09 October 2015

Cardiff’s Animal Wall

To say that the 3rd Marquess of Bute was an animal lover is something of an understatement.

Not only did he introduce mammals like kangaroos and wallabies to his Isle of Bute, in Scotland, he also populated with a myriad of carved, sculpted and painted animals the palatial rooms he redecorated in Cardiff Castle (one example below) and he had a wall outside the castle adorned with stone-carved animals.

Luckily for us, his eccentricity means we can today still enjoy the nine creatures that sat atop his original Animal Wall, as well as the six additional animals that were added some forty years later, though the wall itself has moved from its original location.

‘From the southeast, Cardiff Castle, Wales’, between c.1890-1900, LC-DIG-ppmsc-07387,
Library of Congress Prints and Photographs Division, Washington.

The Animal Wall was designed by architect William Burges in 1866 but he passed away before it could be built. It was another architect, Burges's former assistant William Frame, who saw the project through to its completion in 1892, at which time the wall ran along the edge of the aptly named Castle Street, immediately in front of Cardiff Castle. The nine original animals were sculpted by Thomas Nicholls – they are a pair of apes, a bear, a hyena, two separate lions holding shields, a lioness, a lynx, a seal and a wolf. They have glass eyes, which mean some of them have a tendency to stare down rather menacingly at passers-by, and they were originally painted in naturalistic colours, though that paint has since been removed.

The bear is my favourite.

The hyena

In 1922, when the authorities decided to widen the road in front of the Castle, the wall was moved to its present location, just fifty metres along the road to the west, where it functions as a road frontage and boundary wall for Bute Park.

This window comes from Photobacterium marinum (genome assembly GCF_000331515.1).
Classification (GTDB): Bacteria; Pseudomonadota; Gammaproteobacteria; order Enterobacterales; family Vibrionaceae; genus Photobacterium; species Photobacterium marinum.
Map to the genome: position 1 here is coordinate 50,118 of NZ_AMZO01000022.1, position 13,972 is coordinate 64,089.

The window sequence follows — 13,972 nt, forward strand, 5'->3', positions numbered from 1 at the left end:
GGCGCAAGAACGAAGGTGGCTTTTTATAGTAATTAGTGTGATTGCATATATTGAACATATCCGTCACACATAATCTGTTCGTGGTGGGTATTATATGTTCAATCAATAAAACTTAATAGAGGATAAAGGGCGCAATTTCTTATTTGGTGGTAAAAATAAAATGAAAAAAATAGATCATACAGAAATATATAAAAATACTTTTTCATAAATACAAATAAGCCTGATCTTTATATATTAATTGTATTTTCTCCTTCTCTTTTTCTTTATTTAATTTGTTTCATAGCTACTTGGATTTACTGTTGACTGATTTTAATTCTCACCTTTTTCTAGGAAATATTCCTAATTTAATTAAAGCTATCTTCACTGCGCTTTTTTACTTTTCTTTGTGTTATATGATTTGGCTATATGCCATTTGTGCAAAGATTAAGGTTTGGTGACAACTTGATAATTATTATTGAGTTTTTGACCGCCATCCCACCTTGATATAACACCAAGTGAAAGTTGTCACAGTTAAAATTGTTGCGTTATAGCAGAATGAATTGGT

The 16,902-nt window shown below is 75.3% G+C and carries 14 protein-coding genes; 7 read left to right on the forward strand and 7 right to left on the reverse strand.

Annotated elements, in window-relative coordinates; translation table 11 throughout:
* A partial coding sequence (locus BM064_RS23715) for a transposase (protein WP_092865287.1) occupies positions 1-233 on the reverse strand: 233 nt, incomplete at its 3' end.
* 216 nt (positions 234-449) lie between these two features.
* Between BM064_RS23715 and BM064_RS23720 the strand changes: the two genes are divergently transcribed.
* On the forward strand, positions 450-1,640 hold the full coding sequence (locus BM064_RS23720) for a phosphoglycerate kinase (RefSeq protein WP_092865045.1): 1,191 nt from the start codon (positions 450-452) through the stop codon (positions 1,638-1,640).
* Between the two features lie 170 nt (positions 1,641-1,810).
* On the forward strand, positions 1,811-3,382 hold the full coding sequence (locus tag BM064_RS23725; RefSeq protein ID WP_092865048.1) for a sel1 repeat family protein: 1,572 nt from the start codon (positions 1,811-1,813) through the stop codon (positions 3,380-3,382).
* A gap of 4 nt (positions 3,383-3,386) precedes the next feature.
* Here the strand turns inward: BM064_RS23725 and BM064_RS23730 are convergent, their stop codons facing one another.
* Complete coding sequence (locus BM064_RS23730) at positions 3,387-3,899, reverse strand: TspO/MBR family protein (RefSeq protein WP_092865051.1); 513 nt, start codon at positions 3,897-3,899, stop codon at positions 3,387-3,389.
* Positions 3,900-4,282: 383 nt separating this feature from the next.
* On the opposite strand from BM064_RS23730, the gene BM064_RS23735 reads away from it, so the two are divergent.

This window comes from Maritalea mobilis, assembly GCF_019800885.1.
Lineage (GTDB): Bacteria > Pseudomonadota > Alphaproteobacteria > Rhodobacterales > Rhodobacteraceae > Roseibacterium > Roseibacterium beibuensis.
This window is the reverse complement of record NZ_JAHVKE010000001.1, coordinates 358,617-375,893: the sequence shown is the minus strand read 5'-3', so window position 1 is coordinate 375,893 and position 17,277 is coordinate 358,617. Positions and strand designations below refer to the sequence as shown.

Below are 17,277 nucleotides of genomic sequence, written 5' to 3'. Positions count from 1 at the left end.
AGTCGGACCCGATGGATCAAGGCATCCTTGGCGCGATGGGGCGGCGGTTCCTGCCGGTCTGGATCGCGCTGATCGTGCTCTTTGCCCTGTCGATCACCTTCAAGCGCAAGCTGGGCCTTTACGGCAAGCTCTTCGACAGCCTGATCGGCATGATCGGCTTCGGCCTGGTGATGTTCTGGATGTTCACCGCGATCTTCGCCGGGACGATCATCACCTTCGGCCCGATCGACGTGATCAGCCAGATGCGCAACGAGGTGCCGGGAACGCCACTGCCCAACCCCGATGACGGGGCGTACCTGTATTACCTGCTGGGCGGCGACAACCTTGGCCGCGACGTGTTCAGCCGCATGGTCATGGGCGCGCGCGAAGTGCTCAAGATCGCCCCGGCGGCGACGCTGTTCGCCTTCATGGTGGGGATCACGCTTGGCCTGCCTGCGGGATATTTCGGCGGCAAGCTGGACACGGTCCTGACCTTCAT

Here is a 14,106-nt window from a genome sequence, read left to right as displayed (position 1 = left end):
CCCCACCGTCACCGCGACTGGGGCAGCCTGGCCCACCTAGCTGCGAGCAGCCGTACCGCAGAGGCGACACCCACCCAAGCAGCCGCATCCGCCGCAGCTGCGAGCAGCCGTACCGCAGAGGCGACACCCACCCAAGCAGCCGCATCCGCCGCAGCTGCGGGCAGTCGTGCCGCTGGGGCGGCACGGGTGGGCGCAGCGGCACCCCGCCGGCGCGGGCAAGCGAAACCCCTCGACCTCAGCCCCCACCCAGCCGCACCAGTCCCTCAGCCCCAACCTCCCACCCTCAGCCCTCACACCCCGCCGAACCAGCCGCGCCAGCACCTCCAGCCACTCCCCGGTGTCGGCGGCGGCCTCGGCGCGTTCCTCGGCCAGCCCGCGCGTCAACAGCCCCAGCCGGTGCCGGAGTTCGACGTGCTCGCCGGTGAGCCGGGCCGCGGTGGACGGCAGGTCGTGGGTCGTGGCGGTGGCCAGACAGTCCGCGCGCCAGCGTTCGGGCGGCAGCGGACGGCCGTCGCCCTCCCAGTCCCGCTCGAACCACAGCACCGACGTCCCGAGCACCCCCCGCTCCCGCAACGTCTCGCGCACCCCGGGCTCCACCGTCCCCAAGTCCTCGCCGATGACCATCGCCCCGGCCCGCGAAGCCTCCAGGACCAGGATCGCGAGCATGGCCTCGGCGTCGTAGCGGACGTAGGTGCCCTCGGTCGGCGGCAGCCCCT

The extra six animals, sculpted by Alexander Carrick, were added to the menagerie in 1931. These – an anteater, a beaver, a leopard, a pelican, a pair of raccoons and a vulture – are different in style to the originals, a little more chunky and less lifelike, in my opinion, and they also lack the glass eyes.

The leopard

The two lions and the lioness

The lynx

Most fortunate of all, the whole wall somehow escaped the Cardiff Council planners’ demolition plans in the 1970s. What a catastrophe that would have been! As the signboard by the wall proudly declares,

the Animal Wall is one of the most delightful and photographed historic features in Cardiff. … [It] has inspired several literary works, most famously a story by Dorothy Howard Rowlands, which was serialised in the South Wales Echo and Express from 1933 and was enormously popular with a whole generation of children. Characters included William the seal, Priscilla the pelican, Martha and Oscar the monkeys, Larry the lynx and Romulus and Remus the two lions.

The anteater and the apes

The raccoons

By the start of the 21st century, the animals were showing their age (and the anteater was missing his nose!) so, as part of a £5.6 million refurbishment of Bute Park, the wall and its animals were comprehensively repaired and restored, though I notice the wolf has already lost one of his ears. Let’s hope the animals manage to survive another hundred years so they can delight animal-lovers old and young for generations to come.

The beaver

The pelican

The seal and the vulture

The one-eared wolf

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